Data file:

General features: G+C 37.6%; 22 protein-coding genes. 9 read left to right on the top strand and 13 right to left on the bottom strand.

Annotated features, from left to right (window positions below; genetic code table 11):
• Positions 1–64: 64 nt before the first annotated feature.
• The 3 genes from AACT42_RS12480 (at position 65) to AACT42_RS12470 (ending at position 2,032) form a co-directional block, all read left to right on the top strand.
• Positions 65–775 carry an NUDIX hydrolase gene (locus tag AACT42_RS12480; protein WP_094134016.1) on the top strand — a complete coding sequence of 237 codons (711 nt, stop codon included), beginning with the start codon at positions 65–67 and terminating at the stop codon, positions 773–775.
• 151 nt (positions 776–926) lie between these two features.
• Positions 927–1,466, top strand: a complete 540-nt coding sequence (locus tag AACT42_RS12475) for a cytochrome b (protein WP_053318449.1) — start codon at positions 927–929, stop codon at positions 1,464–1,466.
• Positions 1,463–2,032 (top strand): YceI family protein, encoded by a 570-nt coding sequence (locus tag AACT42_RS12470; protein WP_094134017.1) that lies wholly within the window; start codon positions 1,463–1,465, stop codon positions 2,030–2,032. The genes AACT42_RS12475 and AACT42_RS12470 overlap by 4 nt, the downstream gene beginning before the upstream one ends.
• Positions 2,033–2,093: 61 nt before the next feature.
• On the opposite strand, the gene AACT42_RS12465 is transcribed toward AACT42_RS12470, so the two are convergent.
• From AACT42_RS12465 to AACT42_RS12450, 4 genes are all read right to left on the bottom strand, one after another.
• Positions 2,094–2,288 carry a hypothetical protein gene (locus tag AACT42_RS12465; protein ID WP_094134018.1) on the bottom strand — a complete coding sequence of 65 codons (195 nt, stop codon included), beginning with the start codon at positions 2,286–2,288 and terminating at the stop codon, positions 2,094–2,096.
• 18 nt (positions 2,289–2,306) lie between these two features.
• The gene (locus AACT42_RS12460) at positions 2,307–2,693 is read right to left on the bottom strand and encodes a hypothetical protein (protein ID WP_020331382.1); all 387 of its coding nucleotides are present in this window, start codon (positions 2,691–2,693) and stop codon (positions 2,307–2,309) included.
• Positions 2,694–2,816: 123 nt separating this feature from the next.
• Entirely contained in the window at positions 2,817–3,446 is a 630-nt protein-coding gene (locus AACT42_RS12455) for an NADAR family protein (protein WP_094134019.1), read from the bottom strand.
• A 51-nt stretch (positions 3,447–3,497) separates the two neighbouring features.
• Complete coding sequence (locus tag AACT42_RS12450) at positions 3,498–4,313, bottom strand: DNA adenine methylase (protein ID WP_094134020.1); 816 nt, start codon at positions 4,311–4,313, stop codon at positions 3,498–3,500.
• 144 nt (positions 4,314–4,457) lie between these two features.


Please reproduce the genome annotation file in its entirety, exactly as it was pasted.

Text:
General features: G+C 37.6%; 22 protein-coding genes. 9 read left to right on the top strand and 13 right to left on the bottom strand.

Annotated features, from left to right (window positions below; genetic code table 11):
• Positions 1–64: 64 nt before the first annotated feature.
• The 3 genes from AACT42_RS12480 (at position 65) to AACT42_RS12470 (ending at position 2,032) form a co-directional block, all read left to right on the top strand.
• Positions 65–775 carry an NUDIX hydrolase gene (locus tag AACT42_RS12480; protein WP_094134016.1) on the top strand — a complete coding sequence of 237 codons (711 nt, stop codon included), beginning with the start codon at positions 65–67 and terminating at the stop codon, positions 773–775.
• 151 nt (positions 776–926) lie between these two features.
• Positions 927–1,466, top strand: a complete 540-nt coding sequence (locus tag AACT42_RS12475) for a cytochrome b (protein WP_053318449.1) — start codon at positions 927–929, stop codon at positions 1,464–1,466.
• Positions 1,463–2,032 (top strand): YceI family protein, encoded by a 570-nt coding sequence (locus tag AACT42_RS12470; protein WP_094134017.1) that lies wholly within the window; start codon positions 1,463–1,465, stop codon positions 2,030–2,032. The genes AACT42_RS12475 and AACT42_RS12470 overlap by 4 nt, the downstream gene beginning before the upstream one ends.
• Positions 2,033–2,093: 61 nt before the next feature.
• On the opposite strand, the gene AACT42_RS12465 is transcribed toward AACT42_RS12470, so the two are convergent.
• From AACT42_RS12465 to AACT42_RS12450, 4 genes are all read right to left on the bottom strand, one after another.
• Positions 2,094–2,288 carry a hypothetical protein gene (locus tag AACT42_RS12465; protein ID WP_094134018.1) on the bottom strand — a complete coding sequence of 65 codons (195 nt, stop codon included), beginning with the start codon at positions 2,286–2,288 and terminating at the stop codon, positions 2,094–2,096.
• 18 nt (positions 2,289–2,306) lie between these two features.
• The gene (locus AACT42_RS12460) at positions 2,307–2,693 is read right to left on the bottom strand and encodes a hypothetical protein (protein ID WP_020331382.1); all 387 of its coding nucleotides are present in this window, start codon (positions 2,691–2,693) and stop codon (positions 2,307–2,309) included.
• Positions 2,694–2,816: 123 nt separating this feature from the next.
• Entirely contained in the window at positions 2,817–3,446 is a 630-nt protein-coding gene (locus AACT42_RS12455) for an NADAR family protein (protein WP_094134019.1), read from the bottom strand.
• A 51-nt stretch (positions 3,447–3,497) separates the two neighbouring features.
• Complete coding sequence (locus tag AACT42_RS12450) at positions 3,498–4,313, bottom strand: DNA adenine methylase (protein ID WP_094134020.1); 816 nt, start codon at positions 4,311–4,313, stop codon at positions 3,498–3,500.
• 144 nt (positions 4,314–4,457) lie between these two features.